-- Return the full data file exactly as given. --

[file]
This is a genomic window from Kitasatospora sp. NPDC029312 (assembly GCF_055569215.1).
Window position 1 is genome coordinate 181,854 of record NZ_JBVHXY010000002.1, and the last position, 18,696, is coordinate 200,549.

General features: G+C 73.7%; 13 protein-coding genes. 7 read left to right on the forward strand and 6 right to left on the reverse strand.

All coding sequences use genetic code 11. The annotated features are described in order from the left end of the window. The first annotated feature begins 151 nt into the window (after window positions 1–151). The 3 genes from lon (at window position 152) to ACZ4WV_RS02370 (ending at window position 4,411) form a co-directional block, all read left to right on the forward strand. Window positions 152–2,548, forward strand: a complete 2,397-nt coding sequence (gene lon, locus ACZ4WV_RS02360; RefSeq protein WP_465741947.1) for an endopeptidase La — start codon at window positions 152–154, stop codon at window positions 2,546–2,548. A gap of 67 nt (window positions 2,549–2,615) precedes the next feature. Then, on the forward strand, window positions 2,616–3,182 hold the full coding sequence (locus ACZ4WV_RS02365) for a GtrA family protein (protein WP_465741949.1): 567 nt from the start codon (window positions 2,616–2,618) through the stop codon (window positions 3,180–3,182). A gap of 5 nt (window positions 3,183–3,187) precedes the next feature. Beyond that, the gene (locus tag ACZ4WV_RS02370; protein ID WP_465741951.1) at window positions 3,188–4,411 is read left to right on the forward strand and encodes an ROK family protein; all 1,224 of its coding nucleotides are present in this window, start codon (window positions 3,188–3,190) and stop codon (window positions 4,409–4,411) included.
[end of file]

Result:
This is a genomic window from Kitasatospora sp. NPDC029312 (assembly GCF_055569215.1).
Window position 1 is genome coordinate 181,854 of record NZ_JBVHXY010000002.1, and the last position, 18,696, is coordinate 200,549.

General features: G+C 73.7%; 13 protein-coding genes. 7 read left to right on the forward strand and 6 right to left on the reverse strand.

All coding sequences use genetic code 11. The annotated features are described in order from the left end of the window. The first annotated feature begins 151 nt into the window (after window positions 1–151). The 3 genes from lon (at window position 152) to ACZ4WV_RS02370 (ending at window position 4,411) form a co-directional block, all read left to right on the forward strand. Window positions 152–2,548, forward strand: a complete 2,397-nt coding sequence (gene lon, locus ACZ4WV_RS02360; RefSeq protein WP_465741947.1) for an endopeptidase La — start codon at window positions 152–154, stop codon at window positions 2,546–2,548. A gap of 67 nt (window positions 2,549–2,615) precedes the next feature. Then, on the forward strand, window positions 2,616–3,182 hold the full coding sequence (locus ACZ4WV_RS02365) for a GtrA family protein (protein WP_465741949.1): 567 nt from the start codon (window positions 2,616–2,618) through the stop codon (window positions 3,180–3,182). A gap of 5 nt (window positions 3,183–3,187) precedes the next feature. Beyond that, the gene (locus tag ACZ4WV_RS02370; protein ID WP_465741951.1) at window positions 3,188–4,411 is read left to right on the forward strand and encodes an ROK family protein; all 1,224 of its coding nucleotides are present in this window, start codon (window positions 3,188–3,190) and stop codon (window positions 4,409–4,411) included.